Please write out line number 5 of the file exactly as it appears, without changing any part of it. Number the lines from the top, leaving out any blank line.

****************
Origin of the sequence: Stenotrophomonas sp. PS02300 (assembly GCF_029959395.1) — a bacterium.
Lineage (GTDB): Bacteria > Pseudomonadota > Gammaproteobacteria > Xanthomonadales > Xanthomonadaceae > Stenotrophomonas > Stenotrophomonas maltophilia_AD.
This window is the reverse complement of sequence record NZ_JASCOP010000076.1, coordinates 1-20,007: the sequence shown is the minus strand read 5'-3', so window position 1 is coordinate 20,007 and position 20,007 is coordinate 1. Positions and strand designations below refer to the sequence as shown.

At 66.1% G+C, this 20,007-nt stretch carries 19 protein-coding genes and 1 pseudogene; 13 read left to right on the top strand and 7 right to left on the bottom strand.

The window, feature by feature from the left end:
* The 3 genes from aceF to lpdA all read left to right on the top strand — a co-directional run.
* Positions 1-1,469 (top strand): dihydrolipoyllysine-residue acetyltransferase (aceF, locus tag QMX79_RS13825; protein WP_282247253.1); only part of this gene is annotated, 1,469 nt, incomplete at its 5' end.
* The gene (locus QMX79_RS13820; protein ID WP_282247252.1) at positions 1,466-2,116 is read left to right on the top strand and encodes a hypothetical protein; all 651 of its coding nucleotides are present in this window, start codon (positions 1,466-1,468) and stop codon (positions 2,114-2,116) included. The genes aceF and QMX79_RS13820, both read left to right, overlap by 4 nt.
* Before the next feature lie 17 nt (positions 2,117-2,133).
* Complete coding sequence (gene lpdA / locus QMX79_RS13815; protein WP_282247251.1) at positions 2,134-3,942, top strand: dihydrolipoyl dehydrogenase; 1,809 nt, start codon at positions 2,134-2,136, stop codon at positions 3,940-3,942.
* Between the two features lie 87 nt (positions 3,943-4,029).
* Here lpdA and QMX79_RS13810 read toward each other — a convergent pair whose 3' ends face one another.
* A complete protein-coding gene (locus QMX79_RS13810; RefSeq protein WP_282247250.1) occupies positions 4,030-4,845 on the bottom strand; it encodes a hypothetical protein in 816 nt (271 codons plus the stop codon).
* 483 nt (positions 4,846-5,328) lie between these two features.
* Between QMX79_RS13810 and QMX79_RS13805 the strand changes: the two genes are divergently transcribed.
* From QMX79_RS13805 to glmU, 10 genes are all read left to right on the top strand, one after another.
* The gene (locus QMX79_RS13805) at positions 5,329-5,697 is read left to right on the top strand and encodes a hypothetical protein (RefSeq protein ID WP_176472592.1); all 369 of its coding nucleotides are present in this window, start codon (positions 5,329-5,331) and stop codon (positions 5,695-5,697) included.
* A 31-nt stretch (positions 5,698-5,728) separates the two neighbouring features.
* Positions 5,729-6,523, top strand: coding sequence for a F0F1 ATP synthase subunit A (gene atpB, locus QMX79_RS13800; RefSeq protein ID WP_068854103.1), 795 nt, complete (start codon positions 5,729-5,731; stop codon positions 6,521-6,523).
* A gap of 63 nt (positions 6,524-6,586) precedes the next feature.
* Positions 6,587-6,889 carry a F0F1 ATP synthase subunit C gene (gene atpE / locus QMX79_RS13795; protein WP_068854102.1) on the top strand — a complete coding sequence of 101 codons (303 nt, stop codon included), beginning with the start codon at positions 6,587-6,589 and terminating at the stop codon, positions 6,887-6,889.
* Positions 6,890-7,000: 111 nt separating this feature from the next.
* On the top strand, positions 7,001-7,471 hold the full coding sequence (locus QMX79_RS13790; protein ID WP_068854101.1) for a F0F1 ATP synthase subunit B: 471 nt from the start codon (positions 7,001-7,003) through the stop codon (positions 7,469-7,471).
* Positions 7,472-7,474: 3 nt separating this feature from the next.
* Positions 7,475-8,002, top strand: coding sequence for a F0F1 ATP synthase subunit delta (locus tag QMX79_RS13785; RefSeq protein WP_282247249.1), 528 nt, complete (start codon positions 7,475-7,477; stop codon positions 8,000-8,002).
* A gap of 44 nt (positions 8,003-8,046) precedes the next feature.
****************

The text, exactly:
The window, feature by feature from the left end: